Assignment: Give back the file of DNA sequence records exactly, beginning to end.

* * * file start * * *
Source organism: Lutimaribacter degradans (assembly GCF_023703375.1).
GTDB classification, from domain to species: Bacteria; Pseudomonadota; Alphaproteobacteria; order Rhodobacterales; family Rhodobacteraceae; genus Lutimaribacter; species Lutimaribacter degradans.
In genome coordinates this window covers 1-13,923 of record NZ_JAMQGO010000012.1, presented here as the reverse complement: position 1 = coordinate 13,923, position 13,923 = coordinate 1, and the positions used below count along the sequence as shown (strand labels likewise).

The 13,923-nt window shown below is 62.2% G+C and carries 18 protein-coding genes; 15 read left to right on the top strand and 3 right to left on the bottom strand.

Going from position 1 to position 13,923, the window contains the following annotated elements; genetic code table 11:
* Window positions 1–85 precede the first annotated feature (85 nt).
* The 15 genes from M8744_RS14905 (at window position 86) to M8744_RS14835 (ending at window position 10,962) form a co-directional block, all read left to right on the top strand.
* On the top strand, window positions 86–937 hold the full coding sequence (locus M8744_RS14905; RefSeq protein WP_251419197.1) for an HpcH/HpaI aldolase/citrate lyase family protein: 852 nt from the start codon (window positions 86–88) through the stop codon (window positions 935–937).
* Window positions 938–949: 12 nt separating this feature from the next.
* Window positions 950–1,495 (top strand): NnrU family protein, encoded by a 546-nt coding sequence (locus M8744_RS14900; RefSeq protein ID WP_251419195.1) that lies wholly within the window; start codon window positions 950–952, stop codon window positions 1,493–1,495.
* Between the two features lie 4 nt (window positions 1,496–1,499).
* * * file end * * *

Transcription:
Source organism: Lutimaribacter degradans (assembly GCF_023703375.1).
GTDB classification, from domain to species: Bacteria; Pseudomonadota; Alphaproteobacteria; order Rhodobacterales; family Rhodobacteraceae; genus Lutimaribacter; species Lutimaribacter degradans.
In genome coordinates this window covers 1-13,923 of record NZ_JAMQGO010000012.1, presented here as the reverse complement: position 1 = coordinate 13,923, position 13,923 = coordinate 1, and the positions used below count along the sequence as shown (strand labels likewise).

The 13,923-nt window shown below is 62.2% G+C and carries 18 protein-coding genes; 15 read left to right on the top strand and 3 right to left on the bottom strand.

Going from position 1 to position 13,923, the window contains the following annotated elements; genetic code table 11:
* Window positions 1–85 precede the first annotated feature (85 nt).
* The 15 genes from M8744_RS14905 (at window position 86) to M8744_RS14835 (ending at window position 10,962) form a co-directional block, all read left to right on the top strand.
* On the top strand, window positions 86–937 hold the full coding sequence (locus M8744_RS14905; RefSeq protein WP_251419197.1) for an HpcH/HpaI aldolase/citrate lyase family protein: 852 nt from the start codon (window positions 86–88) through the stop codon (window positions 935–937).
* Window positions 938–949: 12 nt separating this feature from the next.
* Window positions 950–1,495 (top strand): NnrU family protein, encoded by a 546-nt coding sequence (locus M8744_RS14900; RefSeq protein ID WP_251419195.1) that lies wholly within the window; start codon window positions 950–952, stop codon window positions 1,493–1,495.
* Between the two features lie 4 nt (window positions 1,496–1,499).